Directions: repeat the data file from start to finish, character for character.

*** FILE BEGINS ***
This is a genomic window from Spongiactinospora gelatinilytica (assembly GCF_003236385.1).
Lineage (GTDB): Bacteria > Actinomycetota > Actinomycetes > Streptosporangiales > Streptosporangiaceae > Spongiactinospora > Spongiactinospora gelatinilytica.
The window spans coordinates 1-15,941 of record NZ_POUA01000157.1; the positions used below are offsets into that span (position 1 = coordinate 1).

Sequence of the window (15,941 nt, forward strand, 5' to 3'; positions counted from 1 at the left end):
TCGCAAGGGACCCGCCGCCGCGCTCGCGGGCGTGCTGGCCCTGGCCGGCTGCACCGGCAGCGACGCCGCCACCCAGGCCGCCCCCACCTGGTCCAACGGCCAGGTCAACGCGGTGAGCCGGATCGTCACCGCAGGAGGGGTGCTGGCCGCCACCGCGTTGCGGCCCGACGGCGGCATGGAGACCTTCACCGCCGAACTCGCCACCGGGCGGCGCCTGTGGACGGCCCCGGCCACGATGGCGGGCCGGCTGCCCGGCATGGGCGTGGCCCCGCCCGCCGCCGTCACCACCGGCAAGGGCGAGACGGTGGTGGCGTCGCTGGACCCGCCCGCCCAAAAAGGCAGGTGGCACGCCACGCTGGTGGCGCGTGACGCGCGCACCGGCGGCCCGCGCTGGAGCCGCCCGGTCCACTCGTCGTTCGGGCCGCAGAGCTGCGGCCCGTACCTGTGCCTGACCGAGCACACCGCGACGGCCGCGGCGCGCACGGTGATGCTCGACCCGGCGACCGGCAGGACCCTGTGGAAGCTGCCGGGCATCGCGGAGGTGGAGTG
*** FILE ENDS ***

This is a genomic window from Spongiactinospora gelatinilytica (assembly GCF_003236385.1).
Lineage (GTDB): Bacteria > Actinomycetota > Actinomycetes > Streptosporangiales > Streptosporangiaceae > Spongiactinospora > Spongiactinospora gelatinilytica.
The window spans coordinates 1-15,941 of record NZ_POUA01000157.1; the positions used below are offsets into that span (position 1 = coordinate 1).

Sequence of the window (15,941 nt, forward strand, 5' to 3'; positions counted from 1 at the left end):
TCGCAAGGGACCCGCCGCCGCGCTCGCGGGCGTGCTGGCCCTGGCCGGCTGCACCGGCAGCGACGCCGCCACCCAGGCCGCCCCCACCTGGTCCAACGGCCAGGTCAACGCGGTGAGCCGGATCGTCACCGCAGGAGGGGTGCTGGCCGCCACCGCGTTGCGGCCCGACGGCGGCATGGAGACCTTCACCGCCGAACTCGCCACCGGGCGGCGCCTGTGGACGGCCCCGGCCACGATGGCGGGCCGGCTGCCCGGCATGGGCGTGGCCCCGCCCGCCGCCGTCACCACCGGCAAGGGCGAGACGGTGGTGGCGTCGCTGGACCCGCCCGCCCAAAAAGGCAGGTGGCACGCCACGCTGGTGGCGCGTGACGCGCGCACCGGCGGCCCGCGCTGGAGCCGCCCGGTCCACTCGTCGTTCGGGCCGCAGAGCTGCGGCCCGTACCTGTGCCTGACCGAGCACACCGCGACGGCCGCGGCGCGCACGGTGATGCTCGACCCGGCGACCGGCAGGACCCTGTGGAAGCTGCCGGGCATCGCGGAGGTGGAGTG